In the spring of 1665, Herodias petitioned for a separation from Gardiner. She called herself "Hored Long" and described her marital life from the time of her father's death in England. Her explanation of her years with Gardiner was that she had been forced to live with him to support herself and that she had repeatedly begged him to set her up in a separate house and "not to meddle with mee." This may be greeted with a certain amount of scepticism since she appears to have had a good deal of freedom to make her own decisions. Whether willing participant or innocent victim, when the General Assembly found that there had been no proper form of marriage between Herodias and George, it decreed that Gardiner cease to trouble her, that they pay a fine for living together without being married and then a new law was passed to prevent future occurrences of a similar nature.
HOWEVER, the true cause of her wish to free herself from Gardiner can be found in another petition to the same General Assembly. Margaret Porter, wife of John Porter, a wealthy Rhode Island landowner, complained to the court that her husband had deserted her and gone to Pettaquamscut leaving her without means of supporting herself. In her petition, Margaret said that her husband "is destitute of all congugall love towards her, and suitable care for her". She requested that Porter be required to support her from his large estate. Porter was a well-respected member of the community and was expected to behave accordingly. The General Assembly sided with Margaret and ordered Porter to support her, which he arranged to do within the month. As soon as that divorce occurred, Porter and Herodias moved in together and he then conveyed large tracts of his lands to her children. No record of a marriage between this couple has been found.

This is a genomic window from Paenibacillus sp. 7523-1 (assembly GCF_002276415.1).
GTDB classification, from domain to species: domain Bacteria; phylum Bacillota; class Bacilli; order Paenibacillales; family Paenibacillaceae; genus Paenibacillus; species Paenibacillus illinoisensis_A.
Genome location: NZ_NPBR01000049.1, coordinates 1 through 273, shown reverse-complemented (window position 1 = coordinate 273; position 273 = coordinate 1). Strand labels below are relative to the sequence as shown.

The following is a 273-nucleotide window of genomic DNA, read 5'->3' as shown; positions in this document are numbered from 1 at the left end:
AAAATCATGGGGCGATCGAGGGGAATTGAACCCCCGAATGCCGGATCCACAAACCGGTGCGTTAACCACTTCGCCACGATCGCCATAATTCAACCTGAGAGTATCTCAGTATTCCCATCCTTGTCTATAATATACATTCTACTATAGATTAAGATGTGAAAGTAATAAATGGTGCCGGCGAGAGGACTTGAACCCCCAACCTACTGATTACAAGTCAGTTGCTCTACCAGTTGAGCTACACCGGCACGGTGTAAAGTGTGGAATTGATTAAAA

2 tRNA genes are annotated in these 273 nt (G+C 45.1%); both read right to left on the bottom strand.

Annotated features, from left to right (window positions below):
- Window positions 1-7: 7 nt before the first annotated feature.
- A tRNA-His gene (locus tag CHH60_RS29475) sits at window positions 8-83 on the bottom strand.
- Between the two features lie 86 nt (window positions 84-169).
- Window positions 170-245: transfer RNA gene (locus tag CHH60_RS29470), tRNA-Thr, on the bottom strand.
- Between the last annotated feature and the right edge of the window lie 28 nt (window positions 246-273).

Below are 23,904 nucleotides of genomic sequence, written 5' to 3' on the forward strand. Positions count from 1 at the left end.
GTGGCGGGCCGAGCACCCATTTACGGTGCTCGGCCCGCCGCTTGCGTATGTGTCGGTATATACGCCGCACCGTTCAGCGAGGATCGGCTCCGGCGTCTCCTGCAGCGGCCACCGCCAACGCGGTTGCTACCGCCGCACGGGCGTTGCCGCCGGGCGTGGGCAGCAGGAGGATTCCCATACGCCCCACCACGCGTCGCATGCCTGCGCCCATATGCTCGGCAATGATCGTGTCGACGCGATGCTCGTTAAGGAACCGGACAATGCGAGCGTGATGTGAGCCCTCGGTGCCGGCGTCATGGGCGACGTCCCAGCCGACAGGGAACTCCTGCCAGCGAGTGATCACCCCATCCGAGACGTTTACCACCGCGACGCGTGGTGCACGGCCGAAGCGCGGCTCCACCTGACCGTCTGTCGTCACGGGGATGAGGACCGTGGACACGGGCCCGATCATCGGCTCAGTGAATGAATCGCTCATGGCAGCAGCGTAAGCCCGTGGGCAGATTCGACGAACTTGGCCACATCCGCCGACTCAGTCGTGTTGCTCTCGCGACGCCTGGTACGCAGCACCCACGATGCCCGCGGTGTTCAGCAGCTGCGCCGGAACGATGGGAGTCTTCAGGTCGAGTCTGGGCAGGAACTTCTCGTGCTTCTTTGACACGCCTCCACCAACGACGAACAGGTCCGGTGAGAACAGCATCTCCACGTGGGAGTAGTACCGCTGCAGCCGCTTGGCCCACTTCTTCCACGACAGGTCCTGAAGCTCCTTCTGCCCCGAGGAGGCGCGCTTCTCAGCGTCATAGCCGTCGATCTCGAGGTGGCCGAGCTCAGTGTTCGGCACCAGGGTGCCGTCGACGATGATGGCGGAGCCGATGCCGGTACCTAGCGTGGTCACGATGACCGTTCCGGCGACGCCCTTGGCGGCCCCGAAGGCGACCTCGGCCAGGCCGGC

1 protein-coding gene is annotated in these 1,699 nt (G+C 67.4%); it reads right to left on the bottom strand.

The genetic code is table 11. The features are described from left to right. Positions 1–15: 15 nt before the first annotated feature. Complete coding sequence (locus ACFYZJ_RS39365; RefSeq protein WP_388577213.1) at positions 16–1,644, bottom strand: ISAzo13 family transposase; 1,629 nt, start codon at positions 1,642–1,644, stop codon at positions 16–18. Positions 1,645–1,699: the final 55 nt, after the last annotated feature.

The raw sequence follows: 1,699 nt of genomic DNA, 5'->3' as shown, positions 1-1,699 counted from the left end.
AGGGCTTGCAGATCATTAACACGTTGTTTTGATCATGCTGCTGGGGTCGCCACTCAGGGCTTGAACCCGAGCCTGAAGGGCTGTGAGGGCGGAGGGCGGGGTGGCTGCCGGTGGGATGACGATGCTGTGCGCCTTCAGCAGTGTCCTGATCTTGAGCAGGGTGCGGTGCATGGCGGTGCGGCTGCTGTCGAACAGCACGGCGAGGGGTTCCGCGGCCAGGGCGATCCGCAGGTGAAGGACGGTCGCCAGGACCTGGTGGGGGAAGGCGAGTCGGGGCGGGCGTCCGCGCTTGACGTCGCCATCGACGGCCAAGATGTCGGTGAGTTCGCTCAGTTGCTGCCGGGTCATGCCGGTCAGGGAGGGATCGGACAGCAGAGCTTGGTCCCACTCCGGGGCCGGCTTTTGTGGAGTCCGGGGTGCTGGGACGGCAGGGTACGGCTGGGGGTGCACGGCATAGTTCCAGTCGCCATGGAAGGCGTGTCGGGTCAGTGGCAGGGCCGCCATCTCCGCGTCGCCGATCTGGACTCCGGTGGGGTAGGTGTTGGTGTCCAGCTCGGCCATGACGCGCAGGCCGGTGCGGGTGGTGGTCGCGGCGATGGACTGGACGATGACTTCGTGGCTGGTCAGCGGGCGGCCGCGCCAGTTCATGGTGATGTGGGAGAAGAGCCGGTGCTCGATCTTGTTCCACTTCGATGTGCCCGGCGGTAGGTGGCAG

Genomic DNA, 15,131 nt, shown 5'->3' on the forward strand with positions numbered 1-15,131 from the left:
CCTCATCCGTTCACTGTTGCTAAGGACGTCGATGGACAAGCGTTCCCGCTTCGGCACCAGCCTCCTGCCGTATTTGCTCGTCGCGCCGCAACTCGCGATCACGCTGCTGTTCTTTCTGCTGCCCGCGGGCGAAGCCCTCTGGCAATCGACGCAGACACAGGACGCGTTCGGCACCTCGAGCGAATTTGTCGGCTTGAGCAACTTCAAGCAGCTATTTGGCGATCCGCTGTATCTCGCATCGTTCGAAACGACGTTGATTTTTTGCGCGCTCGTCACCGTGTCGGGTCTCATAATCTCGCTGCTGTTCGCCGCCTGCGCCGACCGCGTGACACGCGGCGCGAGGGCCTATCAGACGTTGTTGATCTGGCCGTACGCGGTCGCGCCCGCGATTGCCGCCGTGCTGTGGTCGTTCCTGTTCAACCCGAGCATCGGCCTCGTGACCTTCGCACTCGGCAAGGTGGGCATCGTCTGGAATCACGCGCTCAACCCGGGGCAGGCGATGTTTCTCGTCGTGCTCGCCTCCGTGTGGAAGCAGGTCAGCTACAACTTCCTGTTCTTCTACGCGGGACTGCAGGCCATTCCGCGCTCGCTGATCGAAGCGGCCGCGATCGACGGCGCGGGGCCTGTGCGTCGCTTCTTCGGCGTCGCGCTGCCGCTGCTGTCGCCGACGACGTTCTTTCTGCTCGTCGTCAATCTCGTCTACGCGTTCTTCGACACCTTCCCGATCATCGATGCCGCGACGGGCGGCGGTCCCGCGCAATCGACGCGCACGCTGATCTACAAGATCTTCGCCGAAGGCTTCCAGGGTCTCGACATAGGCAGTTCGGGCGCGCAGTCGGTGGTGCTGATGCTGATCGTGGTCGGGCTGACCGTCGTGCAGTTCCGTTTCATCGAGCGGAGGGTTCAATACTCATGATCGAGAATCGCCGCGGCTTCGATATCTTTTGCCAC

|John Porter's Pettaquamscut lands showing transfers to Herodias's sons|
No further mention of Herodias occurs in any of the records so we must assume that she and John lived happily ever after. She died at the age of 99.
- Archer, Richard, "Fissures in the Rock: New England in the Seventeenth Century", University of New Hampshire, 2001, pages 73-77
- "Genealogies of Rhode Island, Volume 2", page 523
- Moriarty, G Andrews, "Herodias (Long) Hicks-Gardiner-Porter, A Tale of Old Newport" from "Genealogies of Rhode Island, Volume 1", pages 599-607
- "Some Notes on 18th Century Block Island", NEHGR Register, Volume 105, page 258
- Wikipedia article for Horodias Long and John Porter accessed online 22 March 2015
- Robinson, Caroline E, "The Gardiners of Narragansett, Being a Genealogy of the Descendants of George Gardiner the Colonist 1638", Providence Rhode Island 1919